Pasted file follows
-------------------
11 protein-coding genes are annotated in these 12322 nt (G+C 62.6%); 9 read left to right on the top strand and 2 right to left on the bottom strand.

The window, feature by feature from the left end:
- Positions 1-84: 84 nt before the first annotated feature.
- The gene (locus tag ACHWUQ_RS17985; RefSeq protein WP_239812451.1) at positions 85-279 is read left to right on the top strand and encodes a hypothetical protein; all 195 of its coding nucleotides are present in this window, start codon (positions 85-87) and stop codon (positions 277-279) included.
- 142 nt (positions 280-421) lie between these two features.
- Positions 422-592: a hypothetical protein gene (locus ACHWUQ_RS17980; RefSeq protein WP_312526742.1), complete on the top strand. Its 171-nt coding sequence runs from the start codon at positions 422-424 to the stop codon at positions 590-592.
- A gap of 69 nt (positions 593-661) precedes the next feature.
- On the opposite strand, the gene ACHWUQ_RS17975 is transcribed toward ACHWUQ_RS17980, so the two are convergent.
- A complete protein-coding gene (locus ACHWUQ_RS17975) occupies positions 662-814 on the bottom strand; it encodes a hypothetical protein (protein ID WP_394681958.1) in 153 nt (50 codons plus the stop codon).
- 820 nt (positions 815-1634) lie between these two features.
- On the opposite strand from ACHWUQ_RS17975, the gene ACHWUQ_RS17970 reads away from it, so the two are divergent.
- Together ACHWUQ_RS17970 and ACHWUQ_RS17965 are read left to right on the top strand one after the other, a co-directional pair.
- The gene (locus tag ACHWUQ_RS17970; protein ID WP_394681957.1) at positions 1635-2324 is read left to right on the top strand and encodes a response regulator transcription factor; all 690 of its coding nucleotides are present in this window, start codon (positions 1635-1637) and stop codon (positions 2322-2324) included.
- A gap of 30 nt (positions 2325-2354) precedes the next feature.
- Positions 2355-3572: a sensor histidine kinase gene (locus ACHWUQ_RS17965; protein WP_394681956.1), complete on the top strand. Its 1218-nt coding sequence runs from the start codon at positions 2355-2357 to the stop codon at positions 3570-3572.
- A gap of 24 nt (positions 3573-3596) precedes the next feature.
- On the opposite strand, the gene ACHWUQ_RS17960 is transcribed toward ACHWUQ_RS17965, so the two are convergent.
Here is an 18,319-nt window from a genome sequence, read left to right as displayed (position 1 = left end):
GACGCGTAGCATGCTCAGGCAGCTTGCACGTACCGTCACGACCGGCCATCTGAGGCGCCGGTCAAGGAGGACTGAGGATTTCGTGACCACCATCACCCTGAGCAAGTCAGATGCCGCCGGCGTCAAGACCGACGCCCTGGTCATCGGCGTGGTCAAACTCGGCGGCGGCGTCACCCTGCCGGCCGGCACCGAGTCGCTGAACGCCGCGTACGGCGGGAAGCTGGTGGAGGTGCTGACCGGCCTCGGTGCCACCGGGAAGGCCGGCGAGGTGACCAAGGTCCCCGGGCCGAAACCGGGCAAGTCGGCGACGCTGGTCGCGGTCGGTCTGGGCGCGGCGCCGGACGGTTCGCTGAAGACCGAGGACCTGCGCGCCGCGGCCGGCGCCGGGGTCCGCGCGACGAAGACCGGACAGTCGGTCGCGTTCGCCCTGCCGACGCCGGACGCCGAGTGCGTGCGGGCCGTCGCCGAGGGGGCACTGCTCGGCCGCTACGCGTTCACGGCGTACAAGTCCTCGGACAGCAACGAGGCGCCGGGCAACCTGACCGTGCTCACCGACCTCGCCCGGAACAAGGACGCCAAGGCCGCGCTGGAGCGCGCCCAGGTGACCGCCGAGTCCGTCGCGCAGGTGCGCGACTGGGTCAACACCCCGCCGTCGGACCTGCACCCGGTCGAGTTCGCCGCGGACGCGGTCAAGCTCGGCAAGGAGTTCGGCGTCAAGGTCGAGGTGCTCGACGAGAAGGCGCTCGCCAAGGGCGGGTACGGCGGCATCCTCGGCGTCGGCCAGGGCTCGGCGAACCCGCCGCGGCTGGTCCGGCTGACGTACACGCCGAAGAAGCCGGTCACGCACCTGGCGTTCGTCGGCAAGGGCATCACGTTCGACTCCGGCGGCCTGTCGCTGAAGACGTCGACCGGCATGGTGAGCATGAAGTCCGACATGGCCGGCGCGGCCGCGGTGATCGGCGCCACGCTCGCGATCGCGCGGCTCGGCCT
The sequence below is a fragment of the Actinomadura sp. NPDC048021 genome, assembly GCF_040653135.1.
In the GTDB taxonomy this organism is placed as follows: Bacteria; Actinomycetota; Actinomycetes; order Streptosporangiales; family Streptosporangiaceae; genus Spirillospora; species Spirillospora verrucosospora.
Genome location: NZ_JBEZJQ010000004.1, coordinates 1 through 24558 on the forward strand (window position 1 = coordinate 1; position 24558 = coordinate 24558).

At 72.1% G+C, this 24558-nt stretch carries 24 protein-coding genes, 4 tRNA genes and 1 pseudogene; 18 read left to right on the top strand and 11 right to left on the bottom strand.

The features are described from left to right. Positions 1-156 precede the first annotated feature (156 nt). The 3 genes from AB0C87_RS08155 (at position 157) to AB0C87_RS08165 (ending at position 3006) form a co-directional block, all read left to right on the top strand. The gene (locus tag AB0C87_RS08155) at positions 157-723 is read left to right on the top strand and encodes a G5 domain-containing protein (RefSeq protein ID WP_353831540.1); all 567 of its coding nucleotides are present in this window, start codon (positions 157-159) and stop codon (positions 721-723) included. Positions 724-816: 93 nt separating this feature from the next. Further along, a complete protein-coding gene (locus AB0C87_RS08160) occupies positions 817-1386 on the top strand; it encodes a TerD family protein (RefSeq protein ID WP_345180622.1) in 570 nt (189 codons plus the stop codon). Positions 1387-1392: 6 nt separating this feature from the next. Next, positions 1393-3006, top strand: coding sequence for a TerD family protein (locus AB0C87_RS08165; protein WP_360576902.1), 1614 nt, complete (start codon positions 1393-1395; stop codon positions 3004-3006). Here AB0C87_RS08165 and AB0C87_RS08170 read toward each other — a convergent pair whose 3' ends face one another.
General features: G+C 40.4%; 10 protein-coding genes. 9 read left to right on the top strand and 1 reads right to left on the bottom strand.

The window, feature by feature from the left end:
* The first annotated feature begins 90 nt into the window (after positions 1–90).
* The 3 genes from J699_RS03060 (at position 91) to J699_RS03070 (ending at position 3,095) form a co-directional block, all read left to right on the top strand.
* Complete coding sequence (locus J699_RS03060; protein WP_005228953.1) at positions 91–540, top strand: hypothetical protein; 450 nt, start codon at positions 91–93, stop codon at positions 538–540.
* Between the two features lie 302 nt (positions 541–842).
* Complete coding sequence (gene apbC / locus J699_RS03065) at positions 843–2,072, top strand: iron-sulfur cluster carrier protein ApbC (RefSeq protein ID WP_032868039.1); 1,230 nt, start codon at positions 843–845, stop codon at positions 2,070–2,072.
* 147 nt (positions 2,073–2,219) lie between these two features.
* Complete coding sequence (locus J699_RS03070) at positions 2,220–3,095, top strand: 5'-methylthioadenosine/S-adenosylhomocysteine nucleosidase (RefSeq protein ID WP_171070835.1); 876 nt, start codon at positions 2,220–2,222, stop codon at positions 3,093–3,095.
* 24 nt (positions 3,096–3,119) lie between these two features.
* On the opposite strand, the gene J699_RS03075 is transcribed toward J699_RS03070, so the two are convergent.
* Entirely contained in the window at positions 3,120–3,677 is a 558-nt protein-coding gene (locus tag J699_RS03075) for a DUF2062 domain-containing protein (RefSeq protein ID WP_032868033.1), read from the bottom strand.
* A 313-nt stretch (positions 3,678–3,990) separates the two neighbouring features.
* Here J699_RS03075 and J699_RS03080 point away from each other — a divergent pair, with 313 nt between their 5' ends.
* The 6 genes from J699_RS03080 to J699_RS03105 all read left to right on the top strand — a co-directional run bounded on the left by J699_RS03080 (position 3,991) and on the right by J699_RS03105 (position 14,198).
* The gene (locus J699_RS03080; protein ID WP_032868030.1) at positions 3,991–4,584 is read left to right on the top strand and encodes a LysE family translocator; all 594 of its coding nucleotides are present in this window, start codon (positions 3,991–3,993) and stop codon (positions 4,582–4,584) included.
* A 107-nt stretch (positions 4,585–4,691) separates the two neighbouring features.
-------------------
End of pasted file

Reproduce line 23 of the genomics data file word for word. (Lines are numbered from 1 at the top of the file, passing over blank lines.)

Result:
At 72.1% G+C, this 24558-nt stretch carries 24 protein-coding genes, 4 tRNA genes and 1 pseudogene; 18 read left to right on the top strand and 11 right to left on the bottom strand.